Wednesday, March 31, 2010

Corn, corn, corn

I realized I was a disgusting person when, in the middle of the night, in the backseat of my car, I was licking nutella off of my sleeping bag. I had an inkling when at work, Danielle asked me why I was taking my food bag into the shower with me and I responded that it wasn’t just my food bag, but my toiletry bag, and dirty clothes bag. I take it in with me to wash my dirty socks and underwear while I shower. I’m efficient with one bag. A few days ago I was called into work late, and couldn’t get my overalls and jacket because the station was closed. I shrugged and since nobody was in the locker room, dug through the hamper to find used ones from a morning shift worker. Chances were about 95% that whoever’s I found would belong to a cleaner person than me. That’s when I thought, “maybe…” But when I licked nutella off of my sleeping bag, my sleeping bag that has been with me through showerless weeks on beaches and wet grass, my sleeping bag that has sand, and bread crumbs, and cigarette butts in the bottom, that I think about shaking out in the morning every night as I fall asleep, but never do, that’s when I knew for sure.

Objectively at the moment, my life sucks. I live in my car. I watch cobs of corn drift by me for eight hours a day. I go back to my car. I watch a movie. I wake up, go to the library, charge my computer, read, write, eat something. Holly, Danielle, and Jan are quitting. I will lose the parts of my day that I most looked forward to—fifteen minute breaks where I get to say hello to them, and talk about what a boring job we’re doing. And my drives with Jan, our midnight trips to the grocery store after work, our impromptu pizza binges. But it’s so temporary, and for that reason, I know I can do it. My life doesn’t suck. In some ways, I’m unhappy. And in others, I’m the happiest I’ve ever been. I’m lonely. Lonely isn’t always bad.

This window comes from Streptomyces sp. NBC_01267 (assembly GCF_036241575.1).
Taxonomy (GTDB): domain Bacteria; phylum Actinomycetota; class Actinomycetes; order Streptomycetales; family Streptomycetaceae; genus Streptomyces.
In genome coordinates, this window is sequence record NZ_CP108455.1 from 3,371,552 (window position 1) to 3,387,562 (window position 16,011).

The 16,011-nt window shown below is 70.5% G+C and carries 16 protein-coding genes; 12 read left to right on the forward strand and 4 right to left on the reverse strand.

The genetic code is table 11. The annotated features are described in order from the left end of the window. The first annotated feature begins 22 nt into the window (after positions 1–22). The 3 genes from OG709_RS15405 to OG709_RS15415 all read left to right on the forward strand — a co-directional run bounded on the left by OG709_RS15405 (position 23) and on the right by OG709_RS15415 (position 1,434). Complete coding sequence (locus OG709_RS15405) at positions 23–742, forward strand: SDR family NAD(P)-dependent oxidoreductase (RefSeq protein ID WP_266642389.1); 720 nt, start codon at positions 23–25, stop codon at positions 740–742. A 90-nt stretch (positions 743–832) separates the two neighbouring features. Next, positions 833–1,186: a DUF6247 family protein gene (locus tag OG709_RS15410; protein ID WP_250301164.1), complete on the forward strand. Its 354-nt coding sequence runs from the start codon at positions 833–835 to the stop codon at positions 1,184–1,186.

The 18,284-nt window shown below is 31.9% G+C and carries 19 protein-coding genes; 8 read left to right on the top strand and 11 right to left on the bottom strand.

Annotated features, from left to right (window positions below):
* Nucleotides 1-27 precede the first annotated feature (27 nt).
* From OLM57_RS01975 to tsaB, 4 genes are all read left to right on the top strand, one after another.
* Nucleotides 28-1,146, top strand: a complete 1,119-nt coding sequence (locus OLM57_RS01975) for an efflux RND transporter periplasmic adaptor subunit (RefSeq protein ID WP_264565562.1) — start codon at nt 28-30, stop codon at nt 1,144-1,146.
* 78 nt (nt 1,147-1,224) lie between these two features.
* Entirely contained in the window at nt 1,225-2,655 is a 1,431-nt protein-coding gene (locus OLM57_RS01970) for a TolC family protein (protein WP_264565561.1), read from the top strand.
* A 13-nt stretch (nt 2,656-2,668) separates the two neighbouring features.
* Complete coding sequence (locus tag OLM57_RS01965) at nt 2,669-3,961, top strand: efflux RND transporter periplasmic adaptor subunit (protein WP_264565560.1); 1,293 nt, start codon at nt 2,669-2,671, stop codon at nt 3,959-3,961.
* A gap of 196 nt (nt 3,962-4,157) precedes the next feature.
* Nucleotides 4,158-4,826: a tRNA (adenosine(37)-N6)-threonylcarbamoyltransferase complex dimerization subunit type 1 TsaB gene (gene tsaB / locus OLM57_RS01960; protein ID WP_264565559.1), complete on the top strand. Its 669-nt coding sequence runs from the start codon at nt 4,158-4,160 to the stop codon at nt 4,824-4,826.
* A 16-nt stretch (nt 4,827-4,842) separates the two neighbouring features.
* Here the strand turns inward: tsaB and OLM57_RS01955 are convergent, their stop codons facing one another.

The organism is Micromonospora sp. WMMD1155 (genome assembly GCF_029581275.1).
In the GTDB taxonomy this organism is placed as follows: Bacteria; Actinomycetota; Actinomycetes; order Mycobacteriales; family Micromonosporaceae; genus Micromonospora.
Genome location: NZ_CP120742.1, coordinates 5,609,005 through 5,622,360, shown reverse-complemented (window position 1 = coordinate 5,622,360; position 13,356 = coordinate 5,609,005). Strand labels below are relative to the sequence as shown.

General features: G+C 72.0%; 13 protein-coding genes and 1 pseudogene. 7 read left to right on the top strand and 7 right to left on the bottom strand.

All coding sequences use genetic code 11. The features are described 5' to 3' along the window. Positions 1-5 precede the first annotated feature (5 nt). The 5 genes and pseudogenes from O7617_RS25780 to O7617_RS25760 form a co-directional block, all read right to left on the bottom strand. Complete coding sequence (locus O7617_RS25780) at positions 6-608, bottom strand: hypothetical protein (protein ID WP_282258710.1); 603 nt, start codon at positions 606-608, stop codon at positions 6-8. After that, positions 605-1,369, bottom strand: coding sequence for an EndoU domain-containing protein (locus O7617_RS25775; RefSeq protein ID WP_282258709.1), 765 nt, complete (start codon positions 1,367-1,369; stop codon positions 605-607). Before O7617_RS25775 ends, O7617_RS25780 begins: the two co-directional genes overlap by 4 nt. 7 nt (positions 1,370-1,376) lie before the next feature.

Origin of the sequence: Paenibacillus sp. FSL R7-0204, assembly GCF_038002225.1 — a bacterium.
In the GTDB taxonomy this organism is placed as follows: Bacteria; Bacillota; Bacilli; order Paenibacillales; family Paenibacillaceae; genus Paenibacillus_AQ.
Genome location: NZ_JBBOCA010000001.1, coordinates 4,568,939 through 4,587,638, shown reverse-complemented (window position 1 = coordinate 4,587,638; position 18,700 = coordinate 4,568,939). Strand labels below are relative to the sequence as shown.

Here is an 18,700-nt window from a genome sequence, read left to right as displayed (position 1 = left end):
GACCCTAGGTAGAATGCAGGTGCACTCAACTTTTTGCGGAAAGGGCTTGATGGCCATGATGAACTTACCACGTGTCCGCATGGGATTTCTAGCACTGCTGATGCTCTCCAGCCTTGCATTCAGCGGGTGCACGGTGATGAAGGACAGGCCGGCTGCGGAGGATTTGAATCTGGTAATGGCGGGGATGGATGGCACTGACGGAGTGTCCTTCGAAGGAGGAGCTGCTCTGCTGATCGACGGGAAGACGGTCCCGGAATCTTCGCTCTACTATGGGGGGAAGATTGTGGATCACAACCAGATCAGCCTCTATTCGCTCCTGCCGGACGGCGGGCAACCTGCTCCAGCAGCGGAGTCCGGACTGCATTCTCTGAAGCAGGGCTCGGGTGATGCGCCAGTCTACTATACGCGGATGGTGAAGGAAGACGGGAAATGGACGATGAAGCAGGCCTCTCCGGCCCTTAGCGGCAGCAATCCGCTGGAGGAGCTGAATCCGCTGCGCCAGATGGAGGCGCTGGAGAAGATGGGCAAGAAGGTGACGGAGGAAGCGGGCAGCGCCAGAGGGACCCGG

I made a friend at the library the other day. He is in his seventies, from Sarasota originally. I was watching a movie and charging my computer, and he asked me a question about my computer. Then he sat down on the couch next to me and just started telling me his life story. He is the kind of smart I most respect. Curious smart. Jan smart. He lived in Cuba in the forties, he speaks German and lived in England for a long time translating for the chief Churchill historian. He told me some travel stories, referring sometimes to his English lady friend and his german lady friend. He is the only person I’ve ever met who uses this term in all seriousness. He gave me advice about relationships and communication. How, in his experience, you don’t fully mature in dialogue until your fifties. He decided to start reading the Philadelphia Inquirer. He had questions about the United States—hostility towards police, healthcare, politics. He talked to me for about a hour and a half (in a much louder voice than is appropriate for the library, in all honesty) until I had to leave for work. We’ve decided to share the couch. I’d noticed him there for a few days, and then he saw me for a few days, but we both view it as our spot.

I developed a theory at work the other day. The soul as the unseen commodity: